Not My Typo Thing

Typo, Typography, Font, Design, Art, Type, Style

Consider this an opinion poll – so let me know your thoughts in the comments!

I just finished an audiobook that I REALLY didn’t enjoy, so I’ll confess that I scoured the reviews on Amazon and Goodreads for inspiration for something nice to say about it.

I didn’t find anything to help me on that score…. pretty low ratings all round and even the good reviews seemed to just quote the synopsis or say things that I couldn’t agree with.

What I did find, however, was a lot of criticism that the book was more typo than actual story. For this reason, I’m glad I listened to the audio rather than reading the paper version as I probably wouldn’t have finished it otherwise (though this would have saved a good 7 hours of my life, so maybe not that glad).

What I’d like to know:

If you’re reading a published book, rather than a manuscript, and it’s full of typos and grammatical errors, do you include this in your review or even stop reading the book altogether?

The reason I ask is that someone in the Amazon review section wrote a 1 star review with a fairly reasonable argument, in my opinion. They weren’t being deliberately hurtful but stating facts, one of which being that the book was littered with errors.
Someone, and you have to wonder what their relationship is to the author, wrote a scathing reply to the reviewer along the lines of ‘only a petty reviewer would even mention typos’.

It was a bit meaner than that but that’s the thing I want to address- is it wrong to mention typos if it spoils your enjoyment of a book? Personally, I don’t think so – editing is an important part of publishing a novel, you have to be able to properly communicate the story you want to tell.

That said, I’m not too nitpicky about it. I’ll ignore a handful of typos, or let the author know they’re there if I feel it appropriate but I wouldn’t mention it in a review if it didn’t affect the reading experience.

 

What do you think?

 

8 thoughts on “Not My Typo Thing

  1. Schaeffer says:

    The occasional typo is fine, but not desired. Riddled with typos and grammatical errors that are not in character? Avoidable and unforgivable. If the author doesn’t care enough about the audience to present a quality manuscript, then why should the audience read it?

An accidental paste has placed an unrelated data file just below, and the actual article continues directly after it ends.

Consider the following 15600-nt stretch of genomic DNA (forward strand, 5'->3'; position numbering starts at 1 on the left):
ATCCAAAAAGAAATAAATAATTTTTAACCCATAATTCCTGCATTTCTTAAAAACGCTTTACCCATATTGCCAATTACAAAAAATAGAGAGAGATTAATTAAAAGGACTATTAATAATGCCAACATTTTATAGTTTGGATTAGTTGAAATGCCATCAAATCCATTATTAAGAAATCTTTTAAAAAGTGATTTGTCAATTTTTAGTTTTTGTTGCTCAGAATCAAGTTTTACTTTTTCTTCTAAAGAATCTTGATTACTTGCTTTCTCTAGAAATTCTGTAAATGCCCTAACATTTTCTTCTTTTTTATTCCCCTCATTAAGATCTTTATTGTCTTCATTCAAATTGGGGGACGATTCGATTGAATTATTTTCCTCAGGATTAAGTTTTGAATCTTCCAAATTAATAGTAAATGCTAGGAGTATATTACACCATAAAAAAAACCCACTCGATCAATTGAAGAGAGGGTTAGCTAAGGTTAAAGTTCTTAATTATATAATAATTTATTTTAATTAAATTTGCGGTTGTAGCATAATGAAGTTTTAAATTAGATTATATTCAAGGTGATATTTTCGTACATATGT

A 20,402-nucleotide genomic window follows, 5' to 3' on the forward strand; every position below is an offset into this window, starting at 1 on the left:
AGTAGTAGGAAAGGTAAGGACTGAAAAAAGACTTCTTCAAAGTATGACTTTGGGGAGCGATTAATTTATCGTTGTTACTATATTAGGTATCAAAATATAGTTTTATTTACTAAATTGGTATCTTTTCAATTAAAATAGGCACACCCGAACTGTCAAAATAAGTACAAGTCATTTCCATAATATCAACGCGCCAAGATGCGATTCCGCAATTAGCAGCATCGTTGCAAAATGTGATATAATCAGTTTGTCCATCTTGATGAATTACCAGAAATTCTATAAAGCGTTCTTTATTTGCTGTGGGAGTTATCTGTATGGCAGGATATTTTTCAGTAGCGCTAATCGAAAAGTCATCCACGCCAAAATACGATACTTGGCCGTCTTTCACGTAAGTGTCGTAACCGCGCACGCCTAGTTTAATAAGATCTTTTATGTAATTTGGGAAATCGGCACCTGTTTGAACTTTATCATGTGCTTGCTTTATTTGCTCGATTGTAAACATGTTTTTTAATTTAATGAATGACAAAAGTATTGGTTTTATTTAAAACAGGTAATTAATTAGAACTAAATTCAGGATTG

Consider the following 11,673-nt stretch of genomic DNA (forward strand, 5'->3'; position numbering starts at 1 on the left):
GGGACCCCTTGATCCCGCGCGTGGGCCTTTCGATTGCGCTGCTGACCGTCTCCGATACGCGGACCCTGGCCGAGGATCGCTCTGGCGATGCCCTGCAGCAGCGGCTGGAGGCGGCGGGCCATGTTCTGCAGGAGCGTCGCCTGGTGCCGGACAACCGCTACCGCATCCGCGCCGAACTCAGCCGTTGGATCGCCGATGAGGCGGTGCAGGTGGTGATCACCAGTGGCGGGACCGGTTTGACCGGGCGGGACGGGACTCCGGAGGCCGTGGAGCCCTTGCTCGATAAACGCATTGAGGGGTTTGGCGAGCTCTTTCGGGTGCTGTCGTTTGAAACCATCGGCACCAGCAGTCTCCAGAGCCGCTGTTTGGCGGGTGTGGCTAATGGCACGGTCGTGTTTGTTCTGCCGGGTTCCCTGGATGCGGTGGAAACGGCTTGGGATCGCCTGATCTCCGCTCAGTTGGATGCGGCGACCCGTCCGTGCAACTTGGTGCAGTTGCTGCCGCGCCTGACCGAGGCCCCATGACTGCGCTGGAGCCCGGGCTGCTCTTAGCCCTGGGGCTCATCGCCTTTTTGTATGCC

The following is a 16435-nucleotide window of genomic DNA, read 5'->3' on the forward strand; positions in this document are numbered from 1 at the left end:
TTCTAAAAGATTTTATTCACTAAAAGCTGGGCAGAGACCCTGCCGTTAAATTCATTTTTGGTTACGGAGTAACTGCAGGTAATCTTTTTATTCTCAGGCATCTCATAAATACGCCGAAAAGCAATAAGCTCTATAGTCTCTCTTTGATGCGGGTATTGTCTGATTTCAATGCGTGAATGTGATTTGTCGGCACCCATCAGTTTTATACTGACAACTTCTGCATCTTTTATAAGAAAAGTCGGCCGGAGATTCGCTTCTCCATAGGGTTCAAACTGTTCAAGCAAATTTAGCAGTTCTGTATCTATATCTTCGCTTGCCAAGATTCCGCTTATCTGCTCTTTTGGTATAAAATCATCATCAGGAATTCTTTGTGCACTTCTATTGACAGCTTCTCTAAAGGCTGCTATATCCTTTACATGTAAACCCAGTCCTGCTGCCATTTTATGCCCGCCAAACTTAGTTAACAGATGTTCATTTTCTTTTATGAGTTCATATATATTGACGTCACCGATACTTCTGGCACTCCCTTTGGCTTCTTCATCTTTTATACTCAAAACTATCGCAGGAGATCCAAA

I’m more forgiving to self published authors, but even then I have limits. This isn’t fan fiction in high school. We’re spending money and investing our time in these stories. Don’t ask us to grade your work.

    Liked by 1 person

  2. lillyrowe says:

    As an author- (whose Grammar can be on the dark side at times.) I do have my own editors- one who is the head of the English Department of the high schools in my area- and even though she, I ,and other people go over and over the novel- we still miss things. I do cringe when I see or hear about mistakes. I always fear that it will ruin the experience or make people think I lack talent as an author. I would say- if it is obvious the author did not take the time to give you the best project- tell them or say “Needs editing” – in the review. Be nice and constructive of the story. They put a lot of work into this story. They made something from nothing. But if it is a bad novel and the grammar is terrible- be honest. You are doing them no favor be enabling them or being too nice. We learn from feedback. XOXO

    Liked by 1 person

  3. Nia says:

    When you’re purchasing a book you’re purchasing the whole book as a product – the production as well as the words. So if it’s riddled with mistakes and typos then it would bother me – but then I don’t think I’d mention it in the review, not in the main body of the review anyway, if I did it would be a bracketed sentence at the bottom to suggest the reader choose another edition perhaps.

    Liked by 1 person

  4. Sarah Potter Writes says:

    As you listened to the audio version of this novel, that’s what you should review and give a rating to. Say what you enjoyed about it, while making sure to mention that you only listened to it and didn’t read it. Leave the others to mention the typos.

    As for mentioning typos in a review of something you have read, rather than listened to, if there are only a few mistakes, then probably don’t mention it (or email the person if you have their contact details), but if it’s loaded with typos, then you have a duty to the customer to say something.

    Liked by 2 people

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